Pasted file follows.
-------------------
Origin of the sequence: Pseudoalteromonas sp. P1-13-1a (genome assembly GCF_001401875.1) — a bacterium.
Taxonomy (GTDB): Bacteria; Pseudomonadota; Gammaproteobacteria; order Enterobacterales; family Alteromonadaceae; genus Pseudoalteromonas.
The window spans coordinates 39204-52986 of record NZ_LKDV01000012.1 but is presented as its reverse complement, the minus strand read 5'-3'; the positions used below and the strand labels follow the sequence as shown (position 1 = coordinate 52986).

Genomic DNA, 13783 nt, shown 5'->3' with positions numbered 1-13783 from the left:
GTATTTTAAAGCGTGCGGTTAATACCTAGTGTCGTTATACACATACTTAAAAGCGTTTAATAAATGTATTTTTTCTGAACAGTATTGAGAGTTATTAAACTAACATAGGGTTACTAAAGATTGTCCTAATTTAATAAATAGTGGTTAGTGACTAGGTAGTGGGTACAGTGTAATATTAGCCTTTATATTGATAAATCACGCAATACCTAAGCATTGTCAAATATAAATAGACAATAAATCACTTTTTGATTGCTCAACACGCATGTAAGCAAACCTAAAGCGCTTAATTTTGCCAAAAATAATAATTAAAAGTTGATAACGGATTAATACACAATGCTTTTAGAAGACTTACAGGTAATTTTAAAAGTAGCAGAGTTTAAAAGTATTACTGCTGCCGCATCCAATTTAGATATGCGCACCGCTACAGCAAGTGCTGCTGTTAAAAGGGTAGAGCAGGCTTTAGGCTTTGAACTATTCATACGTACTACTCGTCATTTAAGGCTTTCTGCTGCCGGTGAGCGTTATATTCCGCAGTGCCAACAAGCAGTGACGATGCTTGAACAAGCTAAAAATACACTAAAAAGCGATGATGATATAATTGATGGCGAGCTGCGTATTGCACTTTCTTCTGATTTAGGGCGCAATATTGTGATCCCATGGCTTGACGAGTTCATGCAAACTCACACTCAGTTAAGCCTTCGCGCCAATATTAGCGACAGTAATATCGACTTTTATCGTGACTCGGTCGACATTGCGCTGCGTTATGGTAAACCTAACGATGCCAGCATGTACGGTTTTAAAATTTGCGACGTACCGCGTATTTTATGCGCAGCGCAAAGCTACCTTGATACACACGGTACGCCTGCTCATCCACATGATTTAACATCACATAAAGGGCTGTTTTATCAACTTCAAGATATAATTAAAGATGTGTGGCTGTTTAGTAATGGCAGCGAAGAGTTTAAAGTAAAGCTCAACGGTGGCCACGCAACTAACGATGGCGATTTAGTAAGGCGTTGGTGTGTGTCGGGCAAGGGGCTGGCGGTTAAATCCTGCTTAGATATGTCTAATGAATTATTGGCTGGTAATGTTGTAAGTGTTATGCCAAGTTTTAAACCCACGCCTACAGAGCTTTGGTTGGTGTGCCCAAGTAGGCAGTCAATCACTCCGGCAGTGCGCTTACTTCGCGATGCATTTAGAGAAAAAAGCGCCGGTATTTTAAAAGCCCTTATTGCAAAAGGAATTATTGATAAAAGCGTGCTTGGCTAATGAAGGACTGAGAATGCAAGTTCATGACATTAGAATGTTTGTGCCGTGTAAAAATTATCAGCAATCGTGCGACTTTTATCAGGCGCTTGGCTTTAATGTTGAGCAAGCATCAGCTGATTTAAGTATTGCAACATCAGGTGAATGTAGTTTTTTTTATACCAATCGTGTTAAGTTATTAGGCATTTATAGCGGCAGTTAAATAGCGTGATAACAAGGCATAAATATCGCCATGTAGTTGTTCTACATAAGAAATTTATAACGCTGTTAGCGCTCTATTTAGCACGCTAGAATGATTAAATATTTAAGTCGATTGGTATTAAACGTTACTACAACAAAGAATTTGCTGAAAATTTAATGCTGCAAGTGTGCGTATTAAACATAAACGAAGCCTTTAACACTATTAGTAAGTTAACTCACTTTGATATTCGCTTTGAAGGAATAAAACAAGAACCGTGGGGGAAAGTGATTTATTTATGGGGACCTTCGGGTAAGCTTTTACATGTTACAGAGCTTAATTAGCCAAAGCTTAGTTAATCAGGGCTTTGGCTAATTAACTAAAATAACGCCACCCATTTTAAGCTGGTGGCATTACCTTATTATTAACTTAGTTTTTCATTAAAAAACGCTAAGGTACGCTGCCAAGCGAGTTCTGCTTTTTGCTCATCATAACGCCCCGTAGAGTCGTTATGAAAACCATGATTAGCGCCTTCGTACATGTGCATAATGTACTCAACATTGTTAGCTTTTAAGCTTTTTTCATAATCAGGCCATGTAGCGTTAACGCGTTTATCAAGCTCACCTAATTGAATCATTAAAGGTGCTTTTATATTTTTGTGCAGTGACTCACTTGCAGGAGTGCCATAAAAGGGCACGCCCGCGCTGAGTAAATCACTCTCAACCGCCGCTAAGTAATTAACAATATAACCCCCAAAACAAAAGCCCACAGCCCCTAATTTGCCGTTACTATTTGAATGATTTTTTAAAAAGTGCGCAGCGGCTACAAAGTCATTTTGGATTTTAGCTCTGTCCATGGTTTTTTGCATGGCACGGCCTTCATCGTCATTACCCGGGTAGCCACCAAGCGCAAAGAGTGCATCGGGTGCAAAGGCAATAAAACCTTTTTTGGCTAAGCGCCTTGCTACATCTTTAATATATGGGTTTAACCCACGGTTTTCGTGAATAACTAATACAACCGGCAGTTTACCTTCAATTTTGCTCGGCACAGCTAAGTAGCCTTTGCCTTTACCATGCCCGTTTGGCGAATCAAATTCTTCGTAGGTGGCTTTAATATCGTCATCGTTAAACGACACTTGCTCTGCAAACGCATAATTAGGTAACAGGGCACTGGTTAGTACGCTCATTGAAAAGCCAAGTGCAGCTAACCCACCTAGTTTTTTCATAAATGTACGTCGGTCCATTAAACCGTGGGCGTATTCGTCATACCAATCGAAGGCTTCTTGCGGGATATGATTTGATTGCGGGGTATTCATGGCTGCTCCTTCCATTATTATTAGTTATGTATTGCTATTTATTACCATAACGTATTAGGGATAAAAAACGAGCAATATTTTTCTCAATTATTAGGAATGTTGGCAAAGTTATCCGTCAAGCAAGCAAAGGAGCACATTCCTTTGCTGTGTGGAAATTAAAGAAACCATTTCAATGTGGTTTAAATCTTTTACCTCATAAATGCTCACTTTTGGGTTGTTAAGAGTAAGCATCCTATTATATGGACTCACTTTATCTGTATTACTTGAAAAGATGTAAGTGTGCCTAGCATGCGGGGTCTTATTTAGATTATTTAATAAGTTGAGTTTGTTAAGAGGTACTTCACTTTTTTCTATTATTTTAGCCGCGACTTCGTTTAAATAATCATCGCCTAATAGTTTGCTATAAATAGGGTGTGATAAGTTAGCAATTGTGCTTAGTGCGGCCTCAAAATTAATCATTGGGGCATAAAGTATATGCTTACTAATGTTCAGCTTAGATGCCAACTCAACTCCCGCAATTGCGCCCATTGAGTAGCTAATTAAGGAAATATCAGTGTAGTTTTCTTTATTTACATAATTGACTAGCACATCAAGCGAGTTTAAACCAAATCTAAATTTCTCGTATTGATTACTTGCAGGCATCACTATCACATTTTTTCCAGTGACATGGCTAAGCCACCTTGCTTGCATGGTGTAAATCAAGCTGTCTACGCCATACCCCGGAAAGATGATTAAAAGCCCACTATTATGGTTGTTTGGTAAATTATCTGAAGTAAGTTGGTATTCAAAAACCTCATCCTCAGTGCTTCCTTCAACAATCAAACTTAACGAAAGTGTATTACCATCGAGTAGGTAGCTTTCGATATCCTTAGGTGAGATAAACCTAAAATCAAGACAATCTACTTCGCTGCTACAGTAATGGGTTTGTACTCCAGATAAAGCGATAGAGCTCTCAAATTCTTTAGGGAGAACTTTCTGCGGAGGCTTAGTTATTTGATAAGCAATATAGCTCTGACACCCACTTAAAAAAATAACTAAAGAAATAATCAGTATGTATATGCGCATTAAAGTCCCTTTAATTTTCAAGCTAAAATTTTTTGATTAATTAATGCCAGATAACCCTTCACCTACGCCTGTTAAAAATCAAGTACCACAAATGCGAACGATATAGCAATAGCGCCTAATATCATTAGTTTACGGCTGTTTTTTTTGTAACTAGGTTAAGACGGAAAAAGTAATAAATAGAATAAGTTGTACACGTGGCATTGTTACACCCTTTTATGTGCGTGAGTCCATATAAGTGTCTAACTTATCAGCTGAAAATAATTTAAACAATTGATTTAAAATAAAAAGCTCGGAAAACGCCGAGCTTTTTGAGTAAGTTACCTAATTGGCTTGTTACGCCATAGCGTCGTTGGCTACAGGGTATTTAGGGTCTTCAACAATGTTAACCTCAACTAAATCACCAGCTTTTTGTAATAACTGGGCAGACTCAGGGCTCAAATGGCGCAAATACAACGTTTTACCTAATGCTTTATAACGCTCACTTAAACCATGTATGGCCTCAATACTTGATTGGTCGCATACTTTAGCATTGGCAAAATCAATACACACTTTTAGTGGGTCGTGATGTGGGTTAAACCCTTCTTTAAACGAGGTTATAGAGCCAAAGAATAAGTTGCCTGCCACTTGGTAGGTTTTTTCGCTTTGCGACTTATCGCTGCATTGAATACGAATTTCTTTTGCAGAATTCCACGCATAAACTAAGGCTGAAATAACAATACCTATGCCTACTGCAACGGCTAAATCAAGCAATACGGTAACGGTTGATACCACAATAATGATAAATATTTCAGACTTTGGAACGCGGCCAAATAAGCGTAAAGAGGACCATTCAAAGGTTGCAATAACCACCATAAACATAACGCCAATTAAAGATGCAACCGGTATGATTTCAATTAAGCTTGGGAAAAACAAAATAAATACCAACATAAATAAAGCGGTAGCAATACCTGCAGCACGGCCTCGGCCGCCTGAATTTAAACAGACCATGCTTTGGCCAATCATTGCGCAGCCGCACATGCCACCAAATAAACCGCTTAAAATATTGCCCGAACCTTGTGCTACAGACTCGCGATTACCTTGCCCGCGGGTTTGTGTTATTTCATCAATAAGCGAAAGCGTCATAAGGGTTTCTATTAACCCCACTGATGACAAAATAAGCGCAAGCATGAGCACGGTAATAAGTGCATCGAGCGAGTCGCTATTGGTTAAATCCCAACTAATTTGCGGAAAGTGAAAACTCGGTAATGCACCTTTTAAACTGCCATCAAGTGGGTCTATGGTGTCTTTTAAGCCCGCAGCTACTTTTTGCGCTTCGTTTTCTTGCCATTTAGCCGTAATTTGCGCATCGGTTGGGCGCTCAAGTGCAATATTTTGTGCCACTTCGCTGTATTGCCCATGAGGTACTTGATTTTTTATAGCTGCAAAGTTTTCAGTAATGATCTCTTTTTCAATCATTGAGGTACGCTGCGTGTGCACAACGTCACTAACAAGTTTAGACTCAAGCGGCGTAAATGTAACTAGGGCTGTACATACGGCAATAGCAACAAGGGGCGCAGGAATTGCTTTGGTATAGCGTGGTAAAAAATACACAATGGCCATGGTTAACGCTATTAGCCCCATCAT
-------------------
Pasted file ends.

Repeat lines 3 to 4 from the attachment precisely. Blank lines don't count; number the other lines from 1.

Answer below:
The window spans coordinates 39204-52986 of record NZ_LKDV01000012.1 but is presented as its reverse complement, the minus strand read 5'-3'; the positions used below and the strand labels follow the sequence as shown (position 1 = coordinate 52986).

Genomic DNA, 13783 nt, shown 5'->3' with positions numbered 1-13783 from the left: